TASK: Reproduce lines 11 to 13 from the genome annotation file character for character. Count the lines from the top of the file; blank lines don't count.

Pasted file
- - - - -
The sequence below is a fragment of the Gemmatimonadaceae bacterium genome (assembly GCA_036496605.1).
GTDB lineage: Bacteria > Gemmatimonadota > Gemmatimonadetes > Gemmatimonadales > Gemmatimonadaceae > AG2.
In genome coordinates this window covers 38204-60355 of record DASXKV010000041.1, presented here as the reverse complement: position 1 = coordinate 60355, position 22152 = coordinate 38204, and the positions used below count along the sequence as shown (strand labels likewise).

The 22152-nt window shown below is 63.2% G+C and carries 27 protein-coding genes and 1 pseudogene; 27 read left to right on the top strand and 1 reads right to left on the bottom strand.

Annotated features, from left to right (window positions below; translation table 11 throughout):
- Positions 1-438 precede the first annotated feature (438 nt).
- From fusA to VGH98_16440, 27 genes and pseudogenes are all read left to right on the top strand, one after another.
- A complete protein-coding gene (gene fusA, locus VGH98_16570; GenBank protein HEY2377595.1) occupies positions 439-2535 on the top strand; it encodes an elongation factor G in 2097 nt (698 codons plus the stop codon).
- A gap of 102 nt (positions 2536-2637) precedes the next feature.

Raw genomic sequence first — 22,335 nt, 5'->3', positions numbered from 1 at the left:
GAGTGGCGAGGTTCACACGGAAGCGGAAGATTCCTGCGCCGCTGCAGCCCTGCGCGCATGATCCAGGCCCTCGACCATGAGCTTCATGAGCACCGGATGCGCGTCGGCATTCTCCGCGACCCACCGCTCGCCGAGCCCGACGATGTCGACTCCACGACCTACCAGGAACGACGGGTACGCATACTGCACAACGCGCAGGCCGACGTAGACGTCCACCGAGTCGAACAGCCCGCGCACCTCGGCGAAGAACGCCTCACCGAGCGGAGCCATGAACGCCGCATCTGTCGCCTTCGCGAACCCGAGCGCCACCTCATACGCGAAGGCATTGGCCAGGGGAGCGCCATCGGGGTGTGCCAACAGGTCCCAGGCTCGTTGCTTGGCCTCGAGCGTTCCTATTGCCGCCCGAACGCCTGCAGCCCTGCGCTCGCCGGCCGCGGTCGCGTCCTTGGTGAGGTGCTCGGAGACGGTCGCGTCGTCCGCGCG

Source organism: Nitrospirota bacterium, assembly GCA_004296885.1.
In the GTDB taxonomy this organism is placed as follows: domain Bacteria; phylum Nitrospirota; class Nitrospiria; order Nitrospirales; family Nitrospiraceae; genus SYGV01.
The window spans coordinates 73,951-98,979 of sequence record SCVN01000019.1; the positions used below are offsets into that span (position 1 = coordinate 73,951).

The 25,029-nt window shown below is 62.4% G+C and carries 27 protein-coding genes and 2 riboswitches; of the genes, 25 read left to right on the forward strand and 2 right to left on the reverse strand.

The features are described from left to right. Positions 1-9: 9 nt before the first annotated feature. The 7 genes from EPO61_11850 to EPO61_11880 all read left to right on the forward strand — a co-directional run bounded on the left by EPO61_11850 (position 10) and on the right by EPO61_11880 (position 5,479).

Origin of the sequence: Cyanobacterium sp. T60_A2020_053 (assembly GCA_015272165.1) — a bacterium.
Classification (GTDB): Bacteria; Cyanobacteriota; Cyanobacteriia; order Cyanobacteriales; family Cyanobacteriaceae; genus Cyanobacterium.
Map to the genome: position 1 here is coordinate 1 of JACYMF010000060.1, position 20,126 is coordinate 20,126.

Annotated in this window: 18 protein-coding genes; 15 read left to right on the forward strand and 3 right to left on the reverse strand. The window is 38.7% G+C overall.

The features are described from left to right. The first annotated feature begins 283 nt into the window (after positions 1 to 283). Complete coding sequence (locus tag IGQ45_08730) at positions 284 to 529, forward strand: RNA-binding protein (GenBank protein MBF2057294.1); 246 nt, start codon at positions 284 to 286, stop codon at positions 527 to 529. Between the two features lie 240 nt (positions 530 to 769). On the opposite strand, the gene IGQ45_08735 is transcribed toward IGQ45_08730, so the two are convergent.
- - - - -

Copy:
GAGTGGCGAGGTTCACACGGAAGCGGAAGATTCCTGCGCCGCTGCAGCCCTGCGCGCATGATCCAGGCCCTCGACCATGAGCTTCATGAGCACCGGATGCGCGTCGGCATTCTCCGCGACCCACCGCTCGCCGAGCCCGACGATGTCGACTCCACGACCTACCAGGAACGACGGGTACGCATACTGCACAACGCGCAGGCCGACGTAGACGTCCACCGAGTCGAACAGCCCGCGCACCTCGGCGAAGAACGCCTCACCGAGCGGAGCCATGAACGCCGCATCTGTCGCCTTCGCGAACCCGAGCGCCACCTCATACGCGAAGGCATTGGCCAGGGGAGCGCCATCGGGGTGTGCCAACAGGTCCCAGGCTCGTTGCTTGGCCTCGAGCGTTCCTATTGCCGCCCGAACGCCTGCAGCCCTGCGCTCGCCGGCCGCGGTCGCGTCCTTGGTGAGGTGCTCGGAGACGGTCGCGTCGTCCGCGCG

Source organism: Nitrospirota bacterium, assembly GCA_004296885.1.
In the GTDB taxonomy this organism is placed as follows: domain Bacteria; phylum Nitrospirota; class Nitrospiria; order Nitrospirales; family Nitrospiraceae; genus SYGV01.